Defense Department Undersecretary for Research and Engineering Mike Griffin and his deputy, Lisa Porter, have resigned from their posts effective June 10 to jointly pursue an unidentified opportunity in the private sector, Breaking Defensereports.
Griffin, who previously served as NASA administrator, was brought on board in February 2019 to overhaul the Pentagon’s costly and time-consuming research, development and procurement systems through the newly established Space Development Agency (SDA) and other measures.
In an effort to support its industrial based during the COVID-19 pandemic, the Space and Missile Systems Center (SMC) has announced its intention to award 12 small satellite rideshare launches to six companies.
The Defense Space Strategy (DSS) identifies how DoD will advance spacepower to enable the Department to compete, deter, and win in a complex security environment characterized by great power competition.
– Unfettered access to and freedom to operate in space is vital to our Nation’s security, prosperity, and scientific achievement. Ensuring the availability of space-based capabilities is fundamental to establishing and maintaining military superiority across all domains and to advancing U.S. and global security and economic prosperity.
Scheduled for Q3 2020, the mission will be Rocket Lab’s first launch from U.S. soil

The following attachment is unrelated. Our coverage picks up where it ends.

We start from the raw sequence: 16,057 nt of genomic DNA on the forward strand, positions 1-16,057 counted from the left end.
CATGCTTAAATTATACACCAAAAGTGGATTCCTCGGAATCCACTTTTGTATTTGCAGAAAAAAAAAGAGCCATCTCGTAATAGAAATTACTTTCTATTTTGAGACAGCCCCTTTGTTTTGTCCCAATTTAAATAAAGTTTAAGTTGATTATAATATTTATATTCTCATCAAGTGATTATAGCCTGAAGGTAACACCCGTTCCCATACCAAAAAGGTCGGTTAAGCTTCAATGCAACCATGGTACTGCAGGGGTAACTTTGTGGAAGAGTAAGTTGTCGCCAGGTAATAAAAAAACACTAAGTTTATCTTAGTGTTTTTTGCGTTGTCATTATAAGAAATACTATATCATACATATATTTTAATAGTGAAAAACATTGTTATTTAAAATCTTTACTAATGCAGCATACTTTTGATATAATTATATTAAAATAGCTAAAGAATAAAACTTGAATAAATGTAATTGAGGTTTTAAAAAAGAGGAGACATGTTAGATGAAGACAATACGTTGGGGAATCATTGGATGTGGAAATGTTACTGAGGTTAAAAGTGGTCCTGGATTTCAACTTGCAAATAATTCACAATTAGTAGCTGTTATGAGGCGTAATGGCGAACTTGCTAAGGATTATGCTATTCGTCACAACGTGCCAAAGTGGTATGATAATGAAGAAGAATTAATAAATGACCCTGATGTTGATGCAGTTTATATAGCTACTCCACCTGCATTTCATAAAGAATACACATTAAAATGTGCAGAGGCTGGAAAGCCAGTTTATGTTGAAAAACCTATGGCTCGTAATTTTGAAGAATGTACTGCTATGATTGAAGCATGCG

LONG BEACH, Calif., April 29, 2020 (Rocket Lab PR) – Rocket Lab, a space technology company and the global leader in dedicated small satellite launch, has rolled an Electron launch vehicle out to the Launch Complex 2 pad at the Mid-Atlantic Regional Spaceport in Wallops, Virginia for the first time. The milestone is one of the final steps ahead of Rocket Lab’s first launch from Launch Complex 2 – a dedicated mission in partnership with the Department of Defense’s Space Test Program and the Space and Missile Systems Center’s Small Launch and Targets Division.
EL SEGUNDO, Calif., April 10, 2020 (VOX Space PR) — VOX Space, the Virgin Orbit subsidiary which provides responsive and affordable launch services for the U.S. national security community, has been selected to launch three dedicated missions for the U.S. Space Force (USSF), delivering multiple spacecraft to orbit for the Department of Defense (DoD) Space Test Program-S28 (STP-S28). This launch service contract — awarded by the USSF Rocket Systems Launch Program (RSLP) Office in Albuquerque, NM — is the first task order under the Orbital Services Program-4 (OSP-4) Indefinite Delivery/Indefinite Quantity (IDIQ) contract.
By 2nd Lt. Kristen Shimkus U.S. Space Force Public Affairs